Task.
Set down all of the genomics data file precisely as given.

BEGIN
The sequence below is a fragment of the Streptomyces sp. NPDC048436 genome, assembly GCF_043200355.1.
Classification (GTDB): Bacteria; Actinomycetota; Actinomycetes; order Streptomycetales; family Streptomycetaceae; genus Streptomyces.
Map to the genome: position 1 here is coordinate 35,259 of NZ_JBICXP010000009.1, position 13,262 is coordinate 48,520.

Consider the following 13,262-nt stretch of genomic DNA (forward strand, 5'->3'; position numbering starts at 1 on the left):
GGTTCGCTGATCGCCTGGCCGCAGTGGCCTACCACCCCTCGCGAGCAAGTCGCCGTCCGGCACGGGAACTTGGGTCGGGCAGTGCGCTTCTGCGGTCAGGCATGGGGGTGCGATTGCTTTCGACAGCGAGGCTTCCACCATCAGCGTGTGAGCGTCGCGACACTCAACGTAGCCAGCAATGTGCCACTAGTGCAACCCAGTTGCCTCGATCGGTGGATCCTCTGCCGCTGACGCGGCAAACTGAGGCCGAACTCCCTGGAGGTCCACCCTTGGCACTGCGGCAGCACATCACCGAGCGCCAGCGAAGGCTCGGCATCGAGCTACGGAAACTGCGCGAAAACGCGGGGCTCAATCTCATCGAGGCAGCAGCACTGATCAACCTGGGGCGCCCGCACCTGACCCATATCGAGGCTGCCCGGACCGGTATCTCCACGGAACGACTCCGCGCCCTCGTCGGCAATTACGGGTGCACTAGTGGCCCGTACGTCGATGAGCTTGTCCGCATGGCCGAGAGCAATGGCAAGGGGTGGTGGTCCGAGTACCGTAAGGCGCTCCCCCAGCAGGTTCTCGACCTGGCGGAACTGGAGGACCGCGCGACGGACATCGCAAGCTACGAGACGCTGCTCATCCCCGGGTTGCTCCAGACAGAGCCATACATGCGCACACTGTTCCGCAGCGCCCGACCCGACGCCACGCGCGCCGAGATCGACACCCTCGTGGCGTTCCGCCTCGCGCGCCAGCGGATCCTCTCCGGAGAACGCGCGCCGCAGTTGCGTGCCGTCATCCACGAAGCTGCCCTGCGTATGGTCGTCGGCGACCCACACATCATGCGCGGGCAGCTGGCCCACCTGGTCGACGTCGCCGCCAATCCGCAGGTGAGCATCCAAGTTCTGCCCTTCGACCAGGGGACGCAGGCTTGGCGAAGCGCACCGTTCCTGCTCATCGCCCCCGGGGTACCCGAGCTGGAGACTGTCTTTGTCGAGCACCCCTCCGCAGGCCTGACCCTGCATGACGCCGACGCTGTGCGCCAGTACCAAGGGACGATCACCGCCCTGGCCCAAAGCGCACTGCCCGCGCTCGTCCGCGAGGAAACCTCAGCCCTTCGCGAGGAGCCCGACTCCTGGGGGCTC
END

The sequence below is a fragment of the Streptomyces sp. NPDC048436 genome, assembly GCF_043200355.1.
Classification (GTDB): Bacteria; Actinomycetota; Actinomycetes; order Streptomycetales; family Streptomycetaceae; genus Streptomyces.
Map to the genome: position 1 here is coordinate 35,259 of NZ_JBICXP010000009.1, position 13,262 is coordinate 48,520.

Consider the following 13,262-nt stretch of genomic DNA (forward strand, 5'->3'; position numbering starts at 1 on the left):
GGTTCGCTGATCGCCTGGCCGCAGTGGCCTACCACCCCTCGCGAGCAAGTCGCCGTCCGGCACGGGAACTTGGGTCGGGCAGTGCGCTTCTGCGGTCAGGCATGGGGGTGCGATTGCTTTCGACAGCGAGGCTTCCACCATCAGCGTGTGAGCGTCGCGACACTCAACGTAGCCAGCAATGTGCCACTAGTGCAACCCAGTTGCCTCGATCGGTGGATCCTCTGCCGCTGACGCGGCAAACTGAGGCCGAACTCCCTGGAGGTCCACCCTTGGCACTGCGGCAGCACATCACCGAGCGCCAGCGAAGGCTCGGCATCGAGCTACGGAAACTGCGCGAAAACGCGGGGCTCAATCTCATCGAGGCAGCAGCACTGATCAACCTGGGGCGCCCGCACCTGACCCATATCGAGGCTGCCCGGACCGGTATCTCCACGGAACGACTCCGCGCCCTCGTCGGCAATTACGGGTGCACTAGTGGCCCGTACGTCGATGAGCTTGTCCGCATGGCCGAGAGCAATGGCAAGGGGTGGTGGTCCGAGTACCGTAAGGCGCTCCCCCAGCAGGTTCTCGACCTGGCGGAACTGGAGGACCGCGCGACGGACATCGCAAGCTACGAGACGCTGCTCATCCCCGGGTTGCTCCAGACAGAGCCATACATGCGCACACTGTTCCGCAGCGCCCGACCCGACGCCACGCGCGCCGAGATCGACACCCTCGTGGCGTTCCGCCTCGCGCGCCAGCGGATCCTCTCCGGAGAACGCGCGCCGCAGTTGCGTGCCGTCATCCACGAAGCTGCCCTGCGTATGGTCGTCGGCGACCCACACATCATGCGCGGGCAGCTGGCCCACCTGGTCGACGTCGCCGCCAATCCGCAGGTGAGCATCCAAGTTCTGCCCTTCGACCAGGGGACGCAGGCTTGGCGAAGCGCACCGTTCCTGCTCATCGCCCCCGGGGTACCCGAGCTGGAGACTGTCTTTGTCGAGCACCCCTCCGCAGGCCTGACCCTGCATGACGCCGACGCTGTGCGCCAGTACCAAGGGACGATCACCGCCCTGGCCCAAAGCGCACTGCCCGCGCTCGTCCGCGAGGAAACCTCAGCCCTTCGCGAGGAGCCCGACTCCTGGGGGCTC